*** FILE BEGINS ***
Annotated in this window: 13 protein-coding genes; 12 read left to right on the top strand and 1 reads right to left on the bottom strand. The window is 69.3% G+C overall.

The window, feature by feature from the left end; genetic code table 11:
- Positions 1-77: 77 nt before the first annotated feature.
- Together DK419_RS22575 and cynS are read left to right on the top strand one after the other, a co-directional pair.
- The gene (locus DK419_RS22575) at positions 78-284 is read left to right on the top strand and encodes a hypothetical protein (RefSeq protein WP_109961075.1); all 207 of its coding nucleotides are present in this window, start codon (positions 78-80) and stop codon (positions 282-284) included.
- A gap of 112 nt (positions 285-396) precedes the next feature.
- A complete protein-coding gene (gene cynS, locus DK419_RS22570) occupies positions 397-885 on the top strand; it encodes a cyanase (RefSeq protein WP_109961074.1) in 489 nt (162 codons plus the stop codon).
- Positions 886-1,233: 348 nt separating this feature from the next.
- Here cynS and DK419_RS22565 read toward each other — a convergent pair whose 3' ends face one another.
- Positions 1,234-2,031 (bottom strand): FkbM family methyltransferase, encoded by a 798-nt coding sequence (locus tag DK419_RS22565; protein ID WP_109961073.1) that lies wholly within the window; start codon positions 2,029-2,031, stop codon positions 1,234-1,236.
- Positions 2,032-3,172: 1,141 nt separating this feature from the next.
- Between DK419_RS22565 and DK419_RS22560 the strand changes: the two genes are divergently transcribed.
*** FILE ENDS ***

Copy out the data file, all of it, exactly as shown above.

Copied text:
Annotated in this window: 13 protein-coding genes; 12 read left to right on the top strand and 1 reads right to left on the bottom strand. The window is 69.3% G+C overall.

The window, feature by feature from the left end; genetic code table 11:
- Positions 1-77: 77 nt before the first annotated feature.
- Together DK419_RS22575 and cynS are read left to right on the top strand one after the other, a co-directional pair.
- The gene (locus DK419_RS22575) at positions 78-284 is read left to right on the top strand and encodes a hypothetical protein (RefSeq protein WP_109961075.1); all 207 of its coding nucleotides are present in this window, start codon (positions 78-80) and stop codon (positions 282-284) included.
- A gap of 112 nt (positions 285-396) precedes the next feature.
- A complete protein-coding gene (gene cynS, locus DK419_RS22570) occupies positions 397-885 on the top strand; it encodes a cyanase (RefSeq protein WP_109961074.1) in 489 nt (162 codons plus the stop codon).
- Positions 886-1,233: 348 nt separating this feature from the next.
- Here cynS and DK419_RS22565 read toward each other — a convergent pair whose 3' ends face one another.
- Positions 1,234-2,031 (bottom strand): FkbM family methyltransferase, encoded by a 798-nt coding sequence (locus tag DK419_RS22565; protein ID WP_109961073.1) that lies wholly within the window; start codon positions 2,029-2,031, stop codon positions 1,234-1,236.
- Positions 2,032-3,172: 1,141 nt separating this feature from the next.
- Between DK419_RS22565 and DK419_RS22560 the strand changes: the two genes are divergently transcribed.